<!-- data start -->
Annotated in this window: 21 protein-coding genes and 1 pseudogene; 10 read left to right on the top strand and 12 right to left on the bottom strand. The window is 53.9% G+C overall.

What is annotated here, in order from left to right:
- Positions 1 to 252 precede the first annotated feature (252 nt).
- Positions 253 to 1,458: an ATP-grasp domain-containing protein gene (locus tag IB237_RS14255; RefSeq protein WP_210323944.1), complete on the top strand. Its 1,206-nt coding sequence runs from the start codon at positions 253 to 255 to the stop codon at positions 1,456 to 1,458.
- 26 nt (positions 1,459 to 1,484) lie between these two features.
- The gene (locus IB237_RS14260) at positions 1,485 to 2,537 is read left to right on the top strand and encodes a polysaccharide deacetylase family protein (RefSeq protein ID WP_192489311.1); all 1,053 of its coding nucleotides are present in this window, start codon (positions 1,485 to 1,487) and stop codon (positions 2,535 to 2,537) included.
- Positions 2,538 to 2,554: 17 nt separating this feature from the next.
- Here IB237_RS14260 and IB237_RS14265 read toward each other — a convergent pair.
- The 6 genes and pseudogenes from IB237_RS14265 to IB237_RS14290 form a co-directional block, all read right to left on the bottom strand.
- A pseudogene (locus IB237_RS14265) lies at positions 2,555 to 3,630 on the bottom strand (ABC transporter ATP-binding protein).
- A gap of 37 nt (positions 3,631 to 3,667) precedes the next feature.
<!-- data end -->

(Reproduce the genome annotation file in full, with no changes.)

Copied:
Annotated in this window: 21 protein-coding genes and 1 pseudogene; 10 read left to right on the top strand and 12 right to left on the bottom strand. The window is 53.9% G+C overall.

What is annotated here, in order from left to right:
- Positions 1 to 252 precede the first annotated feature (252 nt).
- Positions 253 to 1,458: an ATP-grasp domain-containing protein gene (locus tag IB237_RS14255; RefSeq protein WP_210323944.1), complete on the top strand. Its 1,206-nt coding sequence runs from the start codon at positions 253 to 255 to the stop codon at positions 1,456 to 1,458.
- 26 nt (positions 1,459 to 1,484) lie between these two features.
- The gene (locus IB237_RS14260) at positions 1,485 to 2,537 is read left to right on the top strand and encodes a polysaccharide deacetylase family protein (RefSeq protein ID WP_192489311.1); all 1,053 of its coding nucleotides are present in this window, start codon (positions 1,485 to 1,487) and stop codon (positions 2,535 to 2,537) included.
- Positions 2,538 to 2,554: 17 nt separating this feature from the next.
- Here IB237_RS14260 and IB237_RS14265 read toward each other — a convergent pair.
- The 6 genes and pseudogenes from IB237_RS14265 to IB237_RS14290 form a co-directional block, all read right to left on the bottom strand.
- A pseudogene (locus IB237_RS14265) lies at positions 2,555 to 3,630 on the bottom strand (ABC transporter ATP-binding protein).
- A gap of 37 nt (positions 3,631 to 3,667) precedes the next feature.